add a comment
The Telangana question
Wednesday, January 6, 2010 22:30 IST
Union home minister P Chidambaram did not intend Tuesday’s meeting with the eight main political parties from Andhra Pradesh in Delhi to resolve the Telangana issue. It is not even clear whether it was meant to pave the way for the formation of the new state or whether it was meant to find out from the stakeholders whether the Telangana idea is feasible. But he has indicated what is on his mind. He has alerted participants about allowing Maoists — without naming them — to take advantage of the democratic war of attrition. With the popular mood in the state running high, it was perhaps necessary to have brought everyone to the table.
But talks are not an end in themselves. What is needed is a quick and fair resolution of the problem. There are indications that the Centre and the Congress are playing for time and they are resorting to the tried and tested ways of prevarication and protraction. That may not be the best way of addressing the burning issue. Due to acts of omission and commission of the recent past, Telangana has become a burning question. Putting off difficult decisions may not be the best option.
Chidambaram’s veiled reference to the Maoists gives an inkling of one of the reservations of the Centre and the Congress party about Telangana — the apprehension that the Maoists could gain political prominence in the economically and socially backward and sensitive state. But it would be a grave mistake to decide the issue of Telangana on the assumption as to how it would help or deter the Maoists. (మరింత…)
Investors vs locals: Cyberabad as Hyperabad జనవరి 9, 2010Posted by Telangana Utsav in Andhra, Andhrapreneurship, bandh, BJP, cinema, conflict resolution, Congress, corruption, cosmopolitan, CPI, Culture, displacement, Economy, GHMC, Hyderabad, Identity, local, MIM, movement, Nizam, politics, population, PRP, Rayalaseema, regionalism, Settler, Sonia, SRC, struggle, TDP, Telangana, TRS, Urdu, violence, Y S Jagan.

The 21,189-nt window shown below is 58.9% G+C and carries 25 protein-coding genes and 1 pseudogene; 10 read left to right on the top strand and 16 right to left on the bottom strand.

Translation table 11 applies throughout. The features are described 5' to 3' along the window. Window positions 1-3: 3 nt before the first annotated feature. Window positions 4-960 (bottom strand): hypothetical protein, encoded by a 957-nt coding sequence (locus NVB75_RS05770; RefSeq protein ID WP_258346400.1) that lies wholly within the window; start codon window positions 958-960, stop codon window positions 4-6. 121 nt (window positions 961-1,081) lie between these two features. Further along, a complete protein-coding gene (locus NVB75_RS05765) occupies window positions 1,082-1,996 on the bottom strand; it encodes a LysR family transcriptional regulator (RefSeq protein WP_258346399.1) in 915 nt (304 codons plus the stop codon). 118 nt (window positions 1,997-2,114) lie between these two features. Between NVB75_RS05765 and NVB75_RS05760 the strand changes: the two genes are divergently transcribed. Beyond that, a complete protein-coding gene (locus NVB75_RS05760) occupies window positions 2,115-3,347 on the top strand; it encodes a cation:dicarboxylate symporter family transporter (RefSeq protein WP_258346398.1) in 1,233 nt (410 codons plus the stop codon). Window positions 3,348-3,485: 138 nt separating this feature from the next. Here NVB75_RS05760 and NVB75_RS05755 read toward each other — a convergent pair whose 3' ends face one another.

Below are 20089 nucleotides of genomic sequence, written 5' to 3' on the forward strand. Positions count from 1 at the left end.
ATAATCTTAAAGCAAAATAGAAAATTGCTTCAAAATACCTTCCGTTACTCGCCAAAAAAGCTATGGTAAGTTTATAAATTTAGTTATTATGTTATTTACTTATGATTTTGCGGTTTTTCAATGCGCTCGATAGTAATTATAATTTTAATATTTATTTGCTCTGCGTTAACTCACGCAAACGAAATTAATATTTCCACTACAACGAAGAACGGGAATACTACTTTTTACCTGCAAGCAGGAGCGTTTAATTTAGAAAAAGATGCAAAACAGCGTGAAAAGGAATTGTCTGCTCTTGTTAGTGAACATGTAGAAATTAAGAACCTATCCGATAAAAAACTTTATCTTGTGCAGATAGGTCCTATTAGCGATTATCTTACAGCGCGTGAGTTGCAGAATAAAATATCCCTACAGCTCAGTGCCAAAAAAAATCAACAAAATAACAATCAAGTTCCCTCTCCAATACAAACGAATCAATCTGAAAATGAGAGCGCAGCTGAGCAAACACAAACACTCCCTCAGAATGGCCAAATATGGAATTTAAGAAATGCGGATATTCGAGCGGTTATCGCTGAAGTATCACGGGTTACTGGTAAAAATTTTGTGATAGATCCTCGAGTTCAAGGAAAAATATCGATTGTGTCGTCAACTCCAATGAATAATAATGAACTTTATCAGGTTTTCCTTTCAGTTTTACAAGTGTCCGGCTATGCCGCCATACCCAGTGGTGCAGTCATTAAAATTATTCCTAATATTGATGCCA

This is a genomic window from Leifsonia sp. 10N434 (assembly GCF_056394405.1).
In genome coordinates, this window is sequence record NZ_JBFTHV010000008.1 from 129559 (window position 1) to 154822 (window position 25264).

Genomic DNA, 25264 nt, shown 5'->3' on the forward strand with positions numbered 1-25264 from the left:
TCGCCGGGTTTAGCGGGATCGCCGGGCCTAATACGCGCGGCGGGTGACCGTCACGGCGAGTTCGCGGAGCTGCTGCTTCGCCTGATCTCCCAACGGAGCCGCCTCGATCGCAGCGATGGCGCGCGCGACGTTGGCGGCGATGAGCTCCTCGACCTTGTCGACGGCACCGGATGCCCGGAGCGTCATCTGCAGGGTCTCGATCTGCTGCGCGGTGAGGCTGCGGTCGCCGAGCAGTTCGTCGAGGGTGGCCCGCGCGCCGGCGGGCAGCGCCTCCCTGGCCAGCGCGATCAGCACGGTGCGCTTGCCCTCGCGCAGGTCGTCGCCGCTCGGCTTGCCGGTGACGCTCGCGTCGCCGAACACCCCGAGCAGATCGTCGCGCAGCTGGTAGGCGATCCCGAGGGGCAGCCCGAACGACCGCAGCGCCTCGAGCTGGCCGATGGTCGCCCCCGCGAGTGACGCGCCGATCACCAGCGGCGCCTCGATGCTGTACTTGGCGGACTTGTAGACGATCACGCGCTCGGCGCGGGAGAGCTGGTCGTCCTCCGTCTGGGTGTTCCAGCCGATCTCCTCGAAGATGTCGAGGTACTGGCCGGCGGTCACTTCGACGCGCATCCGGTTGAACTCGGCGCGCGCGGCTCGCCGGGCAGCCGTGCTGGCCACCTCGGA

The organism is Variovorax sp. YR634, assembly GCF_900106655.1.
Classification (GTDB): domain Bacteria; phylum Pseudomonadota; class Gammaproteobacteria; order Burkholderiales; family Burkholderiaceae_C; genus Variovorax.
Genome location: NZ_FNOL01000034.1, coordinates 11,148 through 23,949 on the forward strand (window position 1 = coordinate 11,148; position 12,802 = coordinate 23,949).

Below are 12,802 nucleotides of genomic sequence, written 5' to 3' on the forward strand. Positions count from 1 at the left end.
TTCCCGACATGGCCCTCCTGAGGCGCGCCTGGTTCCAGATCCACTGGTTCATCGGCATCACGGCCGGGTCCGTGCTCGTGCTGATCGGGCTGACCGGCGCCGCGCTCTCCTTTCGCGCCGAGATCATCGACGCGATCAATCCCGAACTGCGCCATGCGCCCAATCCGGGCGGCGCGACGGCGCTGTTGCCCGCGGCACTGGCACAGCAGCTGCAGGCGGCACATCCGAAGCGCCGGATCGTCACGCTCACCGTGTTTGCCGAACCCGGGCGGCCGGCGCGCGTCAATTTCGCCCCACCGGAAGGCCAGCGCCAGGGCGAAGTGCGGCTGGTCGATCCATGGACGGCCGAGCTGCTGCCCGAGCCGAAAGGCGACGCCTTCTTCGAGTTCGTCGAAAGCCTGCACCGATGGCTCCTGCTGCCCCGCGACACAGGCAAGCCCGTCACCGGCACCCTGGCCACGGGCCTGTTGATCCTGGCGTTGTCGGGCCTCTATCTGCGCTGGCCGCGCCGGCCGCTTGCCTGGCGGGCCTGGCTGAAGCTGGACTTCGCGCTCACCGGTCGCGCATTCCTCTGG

1 comment so far
OPEN 9 January 2010
Cyberabad as Hyperabad
The Telangana agitation has the city in hyperventilation mode on both sides of the divide. What’s hurting badly is Brand Hyderabad. By Anil B. Lulla
Once there was a city that fancied itself as Cyberabad, rival to Bangalore as India’s infotech capital, blessed with silicon powered visitors from the US, and verily ennobled by the headquarters of a software exporter named Satyam. If Cyberabad went the ‘India Shining’ way, an illusion shattered by grim realities, it wasn’t long before Satyam’s halo was popped by revelations of corporate fraud. But Hyderabad took these as mere blows from which recovery was all but a matter of getting its wits together again—until Telangana burst onto the streets.
Today, businesses based in Hyderabad are a stricken lot, as this one-time seat of Nizami grandeur stares at an uncertain future. It is at the centre of a tussle between Andhra unionists, who reject the state’s proposed division and want to retain the city as its capital, and Telangana creationists, who want a separate state hewn out by that name with the city within its borders.
RIB YOU NOT
That business would flee the city if Telangana came into being was once just a wisecrack, given the sway of radical Maoists over this underdeveloped part of Andhra Pradesh. Now, it’s no idle threat. Worried by all the political unrest, the Andhra CM K Rosaiah expressed apprehension last week. “I have been told that many corporates are looking at options,’’ he said at a press conference, while appealing for peace. Next day, a frustrated CM said the film industry would go right back to Chennai if attacked by Telangana agitationists, whose litany of complaints includes the portrayal in villainous light of people from the neglected region. “More than 70 per cent of film industry workers are locals,” said the CM, “contrary to rumours being spread.”
Y Harishchandra Prasad, chairman of the AP chapter of the Confederation of Indian Industry (CII), sums up the corporate mood: “The year 2009 started with the slowdown, and compounded with the shock over Satyam, general elections, political instability over the YSR succession issue and floods, we have finally entered a state of numbness—with cascading regional biases and agitations vertically dividing the state of 85 million. Not just law makers, even law enforcers are divided.” (మరింత…)